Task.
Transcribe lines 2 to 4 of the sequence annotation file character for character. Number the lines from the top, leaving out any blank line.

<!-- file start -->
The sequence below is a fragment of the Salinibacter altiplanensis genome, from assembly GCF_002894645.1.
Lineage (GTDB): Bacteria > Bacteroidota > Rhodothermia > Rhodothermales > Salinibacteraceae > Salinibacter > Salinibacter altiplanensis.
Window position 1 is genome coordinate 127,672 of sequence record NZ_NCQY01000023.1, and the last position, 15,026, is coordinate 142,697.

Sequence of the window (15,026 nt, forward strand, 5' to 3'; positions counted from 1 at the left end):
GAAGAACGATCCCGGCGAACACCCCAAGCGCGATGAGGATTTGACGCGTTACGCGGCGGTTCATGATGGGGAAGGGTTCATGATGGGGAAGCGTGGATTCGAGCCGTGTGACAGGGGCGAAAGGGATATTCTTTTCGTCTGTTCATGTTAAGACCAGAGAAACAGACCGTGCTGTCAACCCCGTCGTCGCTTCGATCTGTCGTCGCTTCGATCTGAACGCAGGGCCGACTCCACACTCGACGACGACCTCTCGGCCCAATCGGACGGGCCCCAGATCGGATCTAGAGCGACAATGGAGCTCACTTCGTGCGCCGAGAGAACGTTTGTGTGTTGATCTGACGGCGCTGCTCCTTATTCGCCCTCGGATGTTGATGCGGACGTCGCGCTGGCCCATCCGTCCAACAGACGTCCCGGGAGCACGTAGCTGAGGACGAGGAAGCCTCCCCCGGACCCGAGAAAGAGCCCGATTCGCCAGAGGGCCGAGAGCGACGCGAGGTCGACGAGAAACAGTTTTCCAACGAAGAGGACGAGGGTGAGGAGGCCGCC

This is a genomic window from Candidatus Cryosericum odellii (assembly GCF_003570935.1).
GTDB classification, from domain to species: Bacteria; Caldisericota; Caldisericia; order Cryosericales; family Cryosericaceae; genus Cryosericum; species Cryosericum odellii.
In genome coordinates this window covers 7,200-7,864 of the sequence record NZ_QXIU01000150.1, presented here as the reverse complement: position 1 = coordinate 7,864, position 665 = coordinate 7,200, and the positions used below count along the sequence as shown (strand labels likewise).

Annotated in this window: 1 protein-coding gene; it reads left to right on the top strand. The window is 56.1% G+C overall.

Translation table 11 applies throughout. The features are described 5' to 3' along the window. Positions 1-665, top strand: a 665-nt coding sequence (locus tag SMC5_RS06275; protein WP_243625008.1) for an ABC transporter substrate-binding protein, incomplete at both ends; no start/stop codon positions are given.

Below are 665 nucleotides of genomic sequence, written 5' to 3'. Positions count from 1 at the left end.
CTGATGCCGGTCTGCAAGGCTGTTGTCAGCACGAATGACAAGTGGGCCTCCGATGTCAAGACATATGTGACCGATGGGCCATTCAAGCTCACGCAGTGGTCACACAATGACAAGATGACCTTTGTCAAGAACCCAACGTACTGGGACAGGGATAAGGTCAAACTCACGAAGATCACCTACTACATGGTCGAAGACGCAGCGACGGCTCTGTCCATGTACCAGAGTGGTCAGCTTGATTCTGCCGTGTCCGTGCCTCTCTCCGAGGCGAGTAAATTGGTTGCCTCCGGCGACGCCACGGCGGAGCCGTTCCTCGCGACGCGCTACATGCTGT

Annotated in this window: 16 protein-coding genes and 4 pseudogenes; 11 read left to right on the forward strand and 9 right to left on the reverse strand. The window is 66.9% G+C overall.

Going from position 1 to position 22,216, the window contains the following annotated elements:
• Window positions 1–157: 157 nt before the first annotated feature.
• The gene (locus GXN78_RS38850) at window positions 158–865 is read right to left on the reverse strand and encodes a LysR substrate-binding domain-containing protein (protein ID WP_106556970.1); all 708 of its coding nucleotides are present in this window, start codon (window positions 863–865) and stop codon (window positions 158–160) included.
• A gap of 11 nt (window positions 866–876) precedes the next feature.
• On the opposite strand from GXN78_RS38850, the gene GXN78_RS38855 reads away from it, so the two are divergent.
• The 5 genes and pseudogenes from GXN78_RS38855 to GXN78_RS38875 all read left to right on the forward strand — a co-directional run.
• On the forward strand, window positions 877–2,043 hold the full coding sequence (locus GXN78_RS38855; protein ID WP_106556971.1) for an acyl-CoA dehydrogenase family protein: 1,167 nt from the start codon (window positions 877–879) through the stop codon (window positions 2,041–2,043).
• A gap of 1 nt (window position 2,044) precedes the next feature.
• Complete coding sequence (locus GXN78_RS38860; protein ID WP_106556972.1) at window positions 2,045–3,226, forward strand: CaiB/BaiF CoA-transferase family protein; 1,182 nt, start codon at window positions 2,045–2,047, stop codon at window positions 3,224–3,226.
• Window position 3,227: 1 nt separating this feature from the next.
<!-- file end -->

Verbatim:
Lineage (GTDB): Bacteria > Bacteroidota > Rhodothermia > Rhodothermales > Salinibacteraceae > Salinibacter > Salinibacter altiplanensis.
Window position 1 is genome coordinate 127,672 of sequence record NZ_NCQY01000023.1, and the last position, 15,026, is coordinate 142,697.

Sequence of the window (15,026 nt, forward strand, 5' to 3'; positions counted from 1 at the left end):